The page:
It turns out that this month of September will have several critical tests for democracy coming up.
The U.S. Senate will be voting on a constitutional amendment to overturning Citizens United most likely sometime this week. For the first time, every U.S. Senator will have to go on record as to whether they believe money is actually speech (meaning that those with more money have more of a voice). As can be seen from the graphic on the right, party affiliation has little bearing on the public’s stance on Citizens United–the public overwhelmingly disagrees with the Supreme Court’s ruling on the case. But that hasn’t stopped special interests from dominating our government.
Another test for democracy comes next week on 15 September, the comment period for the Federal Communications Commission’s (FCC) proposal to allow big telecom companies to turn the Internet into a pay-to-play scheme. In this proposal, anyone who pays enough money can have their sites more accessible while the rest of us are relegated to an Internet “slow lane.” Since the mid 2000s, AT&T, Verizon, Comcast and other big players have resisted every effort to make “net neutrality” the law of the land. But more recently, in rather Orwellian language, they have argued that setting up a two-tier Internet somehow actually protects Net Neutrality. I think a lot of start-up businesses, small businesses and other independent producers of content would firmly disagree. This Wednesday 10 September has been designated “Internet Slowdown Day” in which a number of websites, including Reddit, Vimeo, WordPress, Meetup and this website will demonstrate the impact of an Internet slow lane in a very, well, graphic way.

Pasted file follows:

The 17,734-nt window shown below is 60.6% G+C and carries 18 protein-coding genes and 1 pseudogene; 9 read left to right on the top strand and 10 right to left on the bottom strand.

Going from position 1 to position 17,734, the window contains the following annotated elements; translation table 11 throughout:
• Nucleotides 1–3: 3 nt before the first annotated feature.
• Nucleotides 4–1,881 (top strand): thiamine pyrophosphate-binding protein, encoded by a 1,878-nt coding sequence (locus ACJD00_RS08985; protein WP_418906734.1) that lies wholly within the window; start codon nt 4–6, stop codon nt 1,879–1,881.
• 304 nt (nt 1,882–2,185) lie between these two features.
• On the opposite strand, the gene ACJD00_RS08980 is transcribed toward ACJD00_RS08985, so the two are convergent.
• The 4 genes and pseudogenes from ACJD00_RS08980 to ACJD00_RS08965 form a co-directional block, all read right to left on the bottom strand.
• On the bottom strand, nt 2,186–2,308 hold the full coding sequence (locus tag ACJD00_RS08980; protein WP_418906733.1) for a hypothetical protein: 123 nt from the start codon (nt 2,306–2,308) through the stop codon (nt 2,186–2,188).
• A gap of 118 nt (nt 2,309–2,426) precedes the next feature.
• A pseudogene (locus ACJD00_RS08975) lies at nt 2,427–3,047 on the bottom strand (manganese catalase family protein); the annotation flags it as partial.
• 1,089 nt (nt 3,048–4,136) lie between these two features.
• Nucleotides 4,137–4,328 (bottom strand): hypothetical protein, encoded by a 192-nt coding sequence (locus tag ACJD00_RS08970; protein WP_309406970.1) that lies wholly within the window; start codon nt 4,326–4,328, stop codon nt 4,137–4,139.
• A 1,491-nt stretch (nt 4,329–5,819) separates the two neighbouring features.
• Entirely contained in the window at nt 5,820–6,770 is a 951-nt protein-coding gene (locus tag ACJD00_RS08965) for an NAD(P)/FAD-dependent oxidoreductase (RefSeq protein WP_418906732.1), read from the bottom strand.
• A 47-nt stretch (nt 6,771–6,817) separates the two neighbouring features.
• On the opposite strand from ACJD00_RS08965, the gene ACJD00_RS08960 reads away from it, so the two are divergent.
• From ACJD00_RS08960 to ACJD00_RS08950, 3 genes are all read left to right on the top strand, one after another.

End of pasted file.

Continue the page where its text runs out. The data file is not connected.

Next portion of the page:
Finally, on 18 September, citizens of Scotland will vote to decide whether they will remain part of the United Kingdom or become an independent country. Ethnically, I am about half-Scottish from both sides of my family and descended from multiple Scottish families. Recently, polls show a dead heat for the referendum. While my heart is for Scottish independence, this is the decision for the Scottish themselves to make, and I am reluctant to weigh in. But my observation is that a smaller, more localized government can be held more easily accountable by its citizens than a larger, more distant government. Not always, of course (especially in places that have ethnic and racial minorities), but I have very much noticed the difference between living in Chicago and Madison, and I find the government in Madison much more accessible and democratic. Furthermore, government surveillance in the United Kingdom is as worrisome as that in the United States
I find this interesting because besides being about half Scottish, I am also one-fourth Lithuanian and Hungarian. (I reportedly also have smaller bits of German, English, Irish, Dutch and Slovak ancestry as well, and perhaps even Native American). With my ancestors primarily coming from Scotland, Hungary and Lithuania, I find it noteworthy that of these three ancestries, only one of them–Hungary–was an independent country when I was born, and its independence was somewhat questionable given that the Soviet Union intervened to overthrow the Hungarian government in 1956 after it promised reform after an uprising. But Hungary won its independence from the Soviet bloc in 1989 and Lithuania declared independence in 1990. Might Scotland be next?